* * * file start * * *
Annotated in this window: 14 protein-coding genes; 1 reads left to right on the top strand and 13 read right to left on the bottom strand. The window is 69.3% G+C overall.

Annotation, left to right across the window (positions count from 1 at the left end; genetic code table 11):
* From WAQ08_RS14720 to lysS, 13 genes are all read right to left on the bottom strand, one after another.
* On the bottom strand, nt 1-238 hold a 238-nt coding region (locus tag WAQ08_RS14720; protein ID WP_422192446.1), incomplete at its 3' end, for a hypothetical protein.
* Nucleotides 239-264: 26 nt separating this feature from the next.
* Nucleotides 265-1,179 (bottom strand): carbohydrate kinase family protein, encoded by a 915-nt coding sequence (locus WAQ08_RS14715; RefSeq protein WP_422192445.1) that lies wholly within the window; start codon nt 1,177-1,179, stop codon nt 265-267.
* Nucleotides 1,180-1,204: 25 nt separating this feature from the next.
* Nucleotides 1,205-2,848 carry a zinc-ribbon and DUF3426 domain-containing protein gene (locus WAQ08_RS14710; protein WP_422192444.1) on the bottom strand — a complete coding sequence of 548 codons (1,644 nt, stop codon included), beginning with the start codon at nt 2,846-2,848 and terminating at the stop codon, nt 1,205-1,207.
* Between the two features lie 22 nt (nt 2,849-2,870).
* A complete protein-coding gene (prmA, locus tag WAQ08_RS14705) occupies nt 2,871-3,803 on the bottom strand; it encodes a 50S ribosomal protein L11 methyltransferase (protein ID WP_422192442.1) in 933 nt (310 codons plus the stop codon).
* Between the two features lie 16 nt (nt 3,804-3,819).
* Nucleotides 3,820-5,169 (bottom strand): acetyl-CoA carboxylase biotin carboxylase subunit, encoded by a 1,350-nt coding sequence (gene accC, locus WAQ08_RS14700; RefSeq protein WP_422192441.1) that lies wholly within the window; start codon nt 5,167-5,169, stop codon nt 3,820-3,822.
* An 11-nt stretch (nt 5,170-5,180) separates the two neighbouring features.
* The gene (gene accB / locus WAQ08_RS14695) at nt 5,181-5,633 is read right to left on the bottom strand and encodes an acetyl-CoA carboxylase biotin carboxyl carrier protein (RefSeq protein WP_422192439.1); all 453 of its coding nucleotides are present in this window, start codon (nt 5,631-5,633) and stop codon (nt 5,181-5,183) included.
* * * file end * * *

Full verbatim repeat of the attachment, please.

Annotated in this window: 14 protein-coding genes; 1 reads left to right on the top strand and 13 read right to left on the bottom strand. The window is 69.3% G+C overall.

Annotation, left to right across the window (positions count from 1 at the left end; genetic code table 11):
* From WAQ08_RS14720 to lysS, 13 genes are all read right to left on the bottom strand, one after another.
* On the bottom strand, nt 1-238 hold a 238-nt coding region (locus tag WAQ08_RS14720; protein ID WP_422192446.1), incomplete at its 3' end, for a hypothetical protein.
* Nucleotides 239-264: 26 nt separating this feature from the next.
* Nucleotides 265-1,179 (bottom strand): carbohydrate kinase family protein, encoded by a 915-nt coding sequence (locus WAQ08_RS14715; RefSeq protein WP_422192445.1) that lies wholly within the window; start codon nt 1,177-1,179, stop codon nt 265-267.
* Nucleotides 1,180-1,204: 25 nt separating this feature from the next.
* Nucleotides 1,205-2,848 carry a zinc-ribbon and DUF3426 domain-containing protein gene (locus WAQ08_RS14710; protein WP_422192444.1) on the bottom strand — a complete coding sequence of 548 codons (1,644 nt, stop codon included), beginning with the start codon at nt 2,846-2,848 and terminating at the stop codon, nt 1,205-1,207.
* Between the two features lie 22 nt (nt 2,849-2,870).
* A complete protein-coding gene (prmA, locus tag WAQ08_RS14705) occupies nt 2,871-3,803 on the bottom strand; it encodes a 50S ribosomal protein L11 methyltransferase (protein ID WP_422192442.1) in 933 nt (310 codons plus the stop codon).
* Between the two features lie 16 nt (nt 3,804-3,819).
* Nucleotides 3,820-5,169 (bottom strand): acetyl-CoA carboxylase biotin carboxylase subunit, encoded by a 1,350-nt coding sequence (gene accC, locus WAQ08_RS14700; RefSeq protein WP_422192441.1) that lies wholly within the window; start codon nt 5,167-5,169, stop codon nt 3,820-3,822.
* An 11-nt stretch (nt 5,170-5,180) separates the two neighbouring features.
* The gene (gene accB / locus WAQ08_RS14695) at nt 5,181-5,633 is read right to left on the bottom strand and encodes an acetyl-CoA carboxylase biotin carboxyl carrier protein (RefSeq protein WP_422192439.1); all 453 of its coding nucleotides are present in this window, start codon (nt 5,631-5,633) and stop codon (nt 5,181-5,183) included.